In addition, we observed that disruption of the target site for the insertion of the propulsion system, kynurenine hydroxylase (kh, also known as kynurenine monooxygenase, kmo, gene), a gene that encodes an enzyme important in the ocular pigment synthesis pathway, is significantly impaired female survival and offspring production after a blood meal (Figure 3).

Figure 3. Gene drive targets in the biosynthetic pathway of mosquito eye pigments (omommrom). The gene drive targeting of the An. stephensi kynurenine hydroxylase (Askh, dashed red line) or An. Gambiae cardinal genes (Agcd, dashed blue line) lead to eye color phenotypes visible in adults that are homozygous for corresponding mutated alleles (4). Abbreviations: TDO, tryptophan-2,3-dioxygenase; KAT, kynurenine aminotransferase; KH, kynurenine hydroxylase (KMO, kynurenine monooxygenase); HKT, 3-hydroxykynurenine transaminase. Adapted from Carballar-Lejarazú et al., 2020.

One approach involves a highly efficient version of the original 2nd generation gene propulsion system, called “recoded”, which provides the system with a functional copy of the target gene into which the engine will be inserted (Figure 4). In contrast to the original system, female mosquitoes of this strain show strong and consistent drive and negligible production of drive-resistant alleles in population cage experiments (2B, 2E). Mechanistically, non-functionally resistant alleles are eliminated via a maternal lethal / sterile effect in combination with a slower acting negative standard selection, and rare functionally resistant alleles do not prevent drive invasion. Small cage experiments showed that single releases from genetically engineered males robustly lead to efficient population modification, with ≥ 95% of mosquitoes carrying the engine within 5 to 11 generations over a range of initial release ratios. This strategy of inserting a gene drive into an essential gene (for viability or fertility) and then rescuing it with a functional gene offers a general solution to the emergence of drive resistance in women.

Figure 4. Eye color phenotypes of adult Anopheles gene mosquitoes. Above: wild type on. stephensi eyes (kh +), which have mutated to a phenotype with white eyes in mosquitoes that are homozygous for the gene drive system (kh-), show red fluorescent eyes (DsRed +). The same mosquitoes that were rescued by the Recoding System (khR) have wild-type colored eyes that are marked with green fluorescence (GFP +). Bottom: wild type on. Gambiae eyes (cd +) that have mutated to a red-eye phenotype in mosquitoes that are homozygous for the gene drive system (cd-) show cyan fluorescent eyes (CFP +). Abbreviations: kh +, wild-type kynurenine hydroxylase gene; kh, mutated kynurenine hydroxylase gene; khR, recoded kynurenine hydroxylase gene; cd + wild type cardinal gene; cd, mutated cardinal gene; DsRed +, Discosoma sp, red fluorescent protein; GFP +, green fluorescent protein; CFP +, cyan fluorescent protein. Photo credit: Kiona Parker, Rebeca Carballar-Lejarazú, and Anthony A. James, University of California, Irvine.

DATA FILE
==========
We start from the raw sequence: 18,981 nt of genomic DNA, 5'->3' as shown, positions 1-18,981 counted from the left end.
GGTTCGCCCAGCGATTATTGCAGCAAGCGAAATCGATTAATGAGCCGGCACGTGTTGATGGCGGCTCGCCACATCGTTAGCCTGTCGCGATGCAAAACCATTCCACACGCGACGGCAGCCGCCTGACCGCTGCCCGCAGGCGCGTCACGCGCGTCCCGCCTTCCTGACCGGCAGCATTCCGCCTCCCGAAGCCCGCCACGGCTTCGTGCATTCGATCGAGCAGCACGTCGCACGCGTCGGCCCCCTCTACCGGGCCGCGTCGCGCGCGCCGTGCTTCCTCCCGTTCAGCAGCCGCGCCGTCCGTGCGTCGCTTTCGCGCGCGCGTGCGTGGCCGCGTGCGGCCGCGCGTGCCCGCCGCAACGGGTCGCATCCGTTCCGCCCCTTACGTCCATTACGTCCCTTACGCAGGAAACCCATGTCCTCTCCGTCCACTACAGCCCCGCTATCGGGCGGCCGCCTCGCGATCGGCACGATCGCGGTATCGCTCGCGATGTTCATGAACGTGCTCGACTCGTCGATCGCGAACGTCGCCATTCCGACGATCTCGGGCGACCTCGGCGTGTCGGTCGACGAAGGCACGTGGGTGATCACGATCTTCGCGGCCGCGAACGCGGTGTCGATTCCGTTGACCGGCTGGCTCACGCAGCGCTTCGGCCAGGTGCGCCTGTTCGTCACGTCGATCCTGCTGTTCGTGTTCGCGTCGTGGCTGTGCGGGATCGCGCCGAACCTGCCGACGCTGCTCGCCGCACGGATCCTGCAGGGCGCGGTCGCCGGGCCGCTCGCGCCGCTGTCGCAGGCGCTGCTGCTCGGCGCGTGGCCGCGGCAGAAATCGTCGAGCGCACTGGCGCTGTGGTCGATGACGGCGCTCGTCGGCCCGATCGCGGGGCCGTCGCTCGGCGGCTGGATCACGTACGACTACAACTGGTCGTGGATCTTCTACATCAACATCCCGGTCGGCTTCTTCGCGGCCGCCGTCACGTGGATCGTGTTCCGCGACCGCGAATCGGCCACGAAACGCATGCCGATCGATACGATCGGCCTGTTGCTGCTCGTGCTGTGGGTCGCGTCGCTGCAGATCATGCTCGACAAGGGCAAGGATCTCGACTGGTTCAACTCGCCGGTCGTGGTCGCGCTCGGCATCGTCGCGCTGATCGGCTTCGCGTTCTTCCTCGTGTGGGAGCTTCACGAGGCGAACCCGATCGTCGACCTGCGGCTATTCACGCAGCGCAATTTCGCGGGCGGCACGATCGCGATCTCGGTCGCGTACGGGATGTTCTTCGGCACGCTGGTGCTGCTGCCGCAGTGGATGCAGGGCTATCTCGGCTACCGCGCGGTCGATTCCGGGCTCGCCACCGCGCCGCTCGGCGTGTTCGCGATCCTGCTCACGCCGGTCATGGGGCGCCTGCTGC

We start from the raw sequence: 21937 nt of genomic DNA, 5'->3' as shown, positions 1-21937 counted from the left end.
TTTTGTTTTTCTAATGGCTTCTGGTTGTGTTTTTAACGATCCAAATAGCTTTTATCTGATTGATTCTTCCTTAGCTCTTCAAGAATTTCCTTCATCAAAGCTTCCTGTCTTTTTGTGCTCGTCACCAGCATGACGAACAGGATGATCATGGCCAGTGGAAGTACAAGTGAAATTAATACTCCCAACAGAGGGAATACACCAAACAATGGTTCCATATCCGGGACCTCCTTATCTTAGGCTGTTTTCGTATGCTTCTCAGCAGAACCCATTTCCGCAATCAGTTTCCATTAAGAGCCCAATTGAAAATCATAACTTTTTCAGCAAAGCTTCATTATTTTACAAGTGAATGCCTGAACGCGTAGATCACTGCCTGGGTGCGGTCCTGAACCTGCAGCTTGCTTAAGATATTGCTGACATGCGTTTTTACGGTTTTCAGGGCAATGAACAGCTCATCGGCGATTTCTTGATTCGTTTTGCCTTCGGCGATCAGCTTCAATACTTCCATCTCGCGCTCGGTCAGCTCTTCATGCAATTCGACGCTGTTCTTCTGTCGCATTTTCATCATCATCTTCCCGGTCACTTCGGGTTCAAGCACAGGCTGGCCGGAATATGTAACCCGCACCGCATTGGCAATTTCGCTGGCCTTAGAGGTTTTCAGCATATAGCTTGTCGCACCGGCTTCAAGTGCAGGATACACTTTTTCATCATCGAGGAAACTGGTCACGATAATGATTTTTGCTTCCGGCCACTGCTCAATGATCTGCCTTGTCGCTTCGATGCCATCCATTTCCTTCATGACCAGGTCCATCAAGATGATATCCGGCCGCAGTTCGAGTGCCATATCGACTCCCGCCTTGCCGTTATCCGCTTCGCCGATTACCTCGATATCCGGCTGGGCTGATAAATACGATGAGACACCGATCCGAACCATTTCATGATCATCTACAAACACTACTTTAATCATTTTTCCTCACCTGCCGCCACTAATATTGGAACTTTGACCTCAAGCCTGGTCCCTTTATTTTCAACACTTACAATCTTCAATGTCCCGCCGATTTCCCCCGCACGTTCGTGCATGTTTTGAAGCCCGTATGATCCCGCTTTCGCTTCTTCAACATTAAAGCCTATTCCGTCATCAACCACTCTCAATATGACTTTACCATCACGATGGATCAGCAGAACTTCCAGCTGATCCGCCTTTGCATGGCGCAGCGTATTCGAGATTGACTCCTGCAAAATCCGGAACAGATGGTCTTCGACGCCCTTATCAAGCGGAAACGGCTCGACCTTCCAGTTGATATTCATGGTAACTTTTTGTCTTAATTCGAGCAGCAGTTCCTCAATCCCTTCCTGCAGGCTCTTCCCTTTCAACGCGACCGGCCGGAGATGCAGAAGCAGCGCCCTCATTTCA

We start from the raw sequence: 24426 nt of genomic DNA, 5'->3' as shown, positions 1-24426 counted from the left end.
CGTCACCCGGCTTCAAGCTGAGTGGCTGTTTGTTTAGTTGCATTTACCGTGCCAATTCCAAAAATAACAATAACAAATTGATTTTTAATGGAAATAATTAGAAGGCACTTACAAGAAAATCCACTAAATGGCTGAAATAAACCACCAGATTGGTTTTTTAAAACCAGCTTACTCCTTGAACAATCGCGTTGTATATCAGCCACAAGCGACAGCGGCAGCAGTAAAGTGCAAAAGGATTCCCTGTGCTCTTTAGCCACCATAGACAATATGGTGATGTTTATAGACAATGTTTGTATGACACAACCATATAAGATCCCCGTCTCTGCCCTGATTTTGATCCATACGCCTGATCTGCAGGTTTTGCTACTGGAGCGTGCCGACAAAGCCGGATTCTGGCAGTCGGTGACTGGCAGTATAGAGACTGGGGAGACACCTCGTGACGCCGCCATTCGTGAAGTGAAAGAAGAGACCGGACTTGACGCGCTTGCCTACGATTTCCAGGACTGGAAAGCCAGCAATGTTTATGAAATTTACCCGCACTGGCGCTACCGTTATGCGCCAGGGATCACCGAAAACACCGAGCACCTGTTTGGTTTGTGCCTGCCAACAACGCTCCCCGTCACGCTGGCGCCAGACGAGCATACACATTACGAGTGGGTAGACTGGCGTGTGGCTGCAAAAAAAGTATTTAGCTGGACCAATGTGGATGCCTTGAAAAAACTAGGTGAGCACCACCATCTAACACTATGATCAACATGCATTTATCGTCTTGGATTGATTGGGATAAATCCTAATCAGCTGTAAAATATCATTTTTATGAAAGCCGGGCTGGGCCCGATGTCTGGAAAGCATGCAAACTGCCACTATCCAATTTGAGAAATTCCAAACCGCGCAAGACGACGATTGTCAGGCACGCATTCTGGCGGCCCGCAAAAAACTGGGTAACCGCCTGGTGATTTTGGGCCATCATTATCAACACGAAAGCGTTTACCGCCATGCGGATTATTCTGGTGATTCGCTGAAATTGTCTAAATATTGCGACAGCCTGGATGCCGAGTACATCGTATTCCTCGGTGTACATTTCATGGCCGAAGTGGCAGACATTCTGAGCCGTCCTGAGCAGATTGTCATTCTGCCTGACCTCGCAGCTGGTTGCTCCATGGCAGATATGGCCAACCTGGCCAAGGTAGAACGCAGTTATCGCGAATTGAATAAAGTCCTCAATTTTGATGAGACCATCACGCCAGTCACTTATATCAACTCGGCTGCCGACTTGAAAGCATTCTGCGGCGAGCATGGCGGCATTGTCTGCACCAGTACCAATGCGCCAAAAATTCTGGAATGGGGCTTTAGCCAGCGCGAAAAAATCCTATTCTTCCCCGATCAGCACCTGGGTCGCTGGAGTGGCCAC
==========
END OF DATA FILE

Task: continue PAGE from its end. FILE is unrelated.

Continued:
The second approach was to change the target for Cas / gRNA targeting to a gene without affecting fitness. This 2nd generation system, developed for the African malaria vector An, Gambiae, also targets a gene, cardinal (cd), which also encodes an enzyme involved in the synthesis of eye color pigments (Figures 3 and 4) ). The cd gene product acts “downstream” from the kh product and mutations caused by the insertion of driving elements are tolerated in homozygous women. The drive showed an average efficiency of ~ 97% in both sexes, minimal off-target effects in vitro, few adverse effects on the fitness of mosquitoes carrying a drive, and a low frequency of potentially resistant alleles that could counteract this. Importantly, tests in small cages in the laboratory showed that a single 1: 1 release from male instincts was sufficient to ensure that each mosquito carried at least one copy of the instinct construct within four to six generations, which is a period of 6 months and falls within a single annual cycle of malaria transmission (2C and 2F). This system can be a powerful means of delivering anti-parasite effector genes in mosquitoes and could help expedite the development of a shoot-bearing mosquito strain ready for field testing.

The use of Cas9 / gRNA systems has been used effectively by others (see the work of the Target Malaria team at Imperial College London). As part of a larger community involved in the development of this science, we adhere to strict recommendations and guidelines to ensure the safety of developing these systems. In addition, the entire work is made available via Open Access sources (e.g. PubMed) so that both specialists and interested stakeholders have free access to follow and evaluate the science in the further course. We assume that this transparency, combined with the leadership of the stakeholders, will lead to safe and scientifically relevant field tests with the technology.

Acknowledgments: The work discussed here was supported in part by the University of California, the Irvine Malaria Initiative, the Tata Institute of Genetics and Society, and the National Institutes of Health (NIH) (AI29746). AAJ is a Donald Bren Professor at the University of California at Irvine.